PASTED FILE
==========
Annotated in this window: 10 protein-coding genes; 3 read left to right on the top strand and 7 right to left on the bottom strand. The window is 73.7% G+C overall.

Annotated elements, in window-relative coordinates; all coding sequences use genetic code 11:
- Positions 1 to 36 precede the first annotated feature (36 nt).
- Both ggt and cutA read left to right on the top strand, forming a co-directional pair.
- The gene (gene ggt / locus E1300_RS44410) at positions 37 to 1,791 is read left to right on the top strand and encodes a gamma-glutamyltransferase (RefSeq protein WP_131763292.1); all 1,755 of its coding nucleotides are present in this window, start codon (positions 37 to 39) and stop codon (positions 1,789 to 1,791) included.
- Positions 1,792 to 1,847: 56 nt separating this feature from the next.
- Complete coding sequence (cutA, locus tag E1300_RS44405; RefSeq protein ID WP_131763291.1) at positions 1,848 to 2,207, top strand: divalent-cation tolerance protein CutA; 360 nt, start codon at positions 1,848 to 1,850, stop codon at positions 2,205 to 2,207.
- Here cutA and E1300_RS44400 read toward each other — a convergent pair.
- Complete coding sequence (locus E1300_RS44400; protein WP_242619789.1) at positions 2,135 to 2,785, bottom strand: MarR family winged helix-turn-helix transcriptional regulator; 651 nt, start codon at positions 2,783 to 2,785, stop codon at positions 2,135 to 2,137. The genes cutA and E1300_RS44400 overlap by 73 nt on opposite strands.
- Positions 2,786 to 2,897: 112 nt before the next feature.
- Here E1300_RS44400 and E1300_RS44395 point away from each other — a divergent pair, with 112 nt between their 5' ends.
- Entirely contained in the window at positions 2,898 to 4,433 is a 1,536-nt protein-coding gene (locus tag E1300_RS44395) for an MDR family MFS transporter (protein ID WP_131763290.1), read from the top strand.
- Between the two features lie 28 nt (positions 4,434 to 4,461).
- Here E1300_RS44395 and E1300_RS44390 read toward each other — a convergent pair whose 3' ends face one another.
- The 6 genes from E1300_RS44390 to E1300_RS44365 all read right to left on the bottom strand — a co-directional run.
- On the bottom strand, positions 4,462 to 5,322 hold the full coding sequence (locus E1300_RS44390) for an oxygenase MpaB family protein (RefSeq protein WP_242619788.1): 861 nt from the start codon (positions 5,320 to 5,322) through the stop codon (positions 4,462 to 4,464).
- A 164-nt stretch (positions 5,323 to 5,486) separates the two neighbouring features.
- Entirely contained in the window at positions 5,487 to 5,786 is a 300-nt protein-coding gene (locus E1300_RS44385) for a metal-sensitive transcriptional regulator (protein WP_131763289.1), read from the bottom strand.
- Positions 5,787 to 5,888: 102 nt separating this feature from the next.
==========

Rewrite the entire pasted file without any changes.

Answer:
Annotated in this window: 10 protein-coding genes; 3 read left to right on the top strand and 7 right to left on the bottom strand. The window is 73.7% G+C overall.

Annotated elements, in window-relative coordinates; all coding sequences use genetic code 11:
- Positions 1 to 36 precede the first annotated feature (36 nt).
- Both ggt and cutA read left to right on the top strand, forming a co-directional pair.
- The gene (gene ggt / locus E1300_RS44410) at positions 37 to 1,791 is read left to right on the top strand and encodes a gamma-glutamyltransferase (RefSeq protein WP_131763292.1); all 1,755 of its coding nucleotides are present in this window, start codon (positions 37 to 39) and stop codon (positions 1,789 to 1,791) included.
- Positions 1,792 to 1,847: 56 nt separating this feature from the next.
- Complete coding sequence (cutA, locus tag E1300_RS44405; RefSeq protein ID WP_131763291.1) at positions 1,848 to 2,207, top strand: divalent-cation tolerance protein CutA; 360 nt, start codon at positions 1,848 to 1,850, stop codon at positions 2,205 to 2,207.
- Here cutA and E1300_RS44400 read toward each other — a convergent pair.
- Complete coding sequence (locus E1300_RS44400; protein WP_242619789.1) at positions 2,135 to 2,785, bottom strand: MarR family winged helix-turn-helix transcriptional regulator; 651 nt, start codon at positions 2,783 to 2,785, stop codon at positions 2,135 to 2,137. The genes cutA and E1300_RS44400 overlap by 73 nt on opposite strands.
- Positions 2,786 to 2,897: 112 nt before the next feature.
- Here E1300_RS44400 and E1300_RS44395 point away from each other — a divergent pair, with 112 nt between their 5' ends.
- Entirely contained in the window at positions 2,898 to 4,433 is a 1,536-nt protein-coding gene (locus tag E1300_RS44395) for an MDR family MFS transporter (protein ID WP_131763290.1), read from the top strand.
- Between the two features lie 28 nt (positions 4,434 to 4,461).
- Here E1300_RS44395 and E1300_RS44390 read toward each other — a convergent pair whose 3' ends face one another.
- The 6 genes from E1300_RS44390 to E1300_RS44365 all read right to left on the bottom strand — a co-directional run.
- On the bottom strand, positions 4,462 to 5,322 hold the full coding sequence (locus E1300_RS44390) for an oxygenase MpaB family protein (RefSeq protein WP_242619788.1): 861 nt from the start codon (positions 5,320 to 5,322) through the stop codon (positions 4,462 to 4,464).
- A 164-nt stretch (positions 5,323 to 5,486) separates the two neighbouring features.
- Entirely contained in the window at positions 5,487 to 5,786 is a 300-nt protein-coding gene (locus E1300_RS44385) for a metal-sensitive transcriptional regulator (protein WP_131763289.1), read from the bottom strand.
- Positions 5,787 to 5,888: 102 nt separating this feature from the next.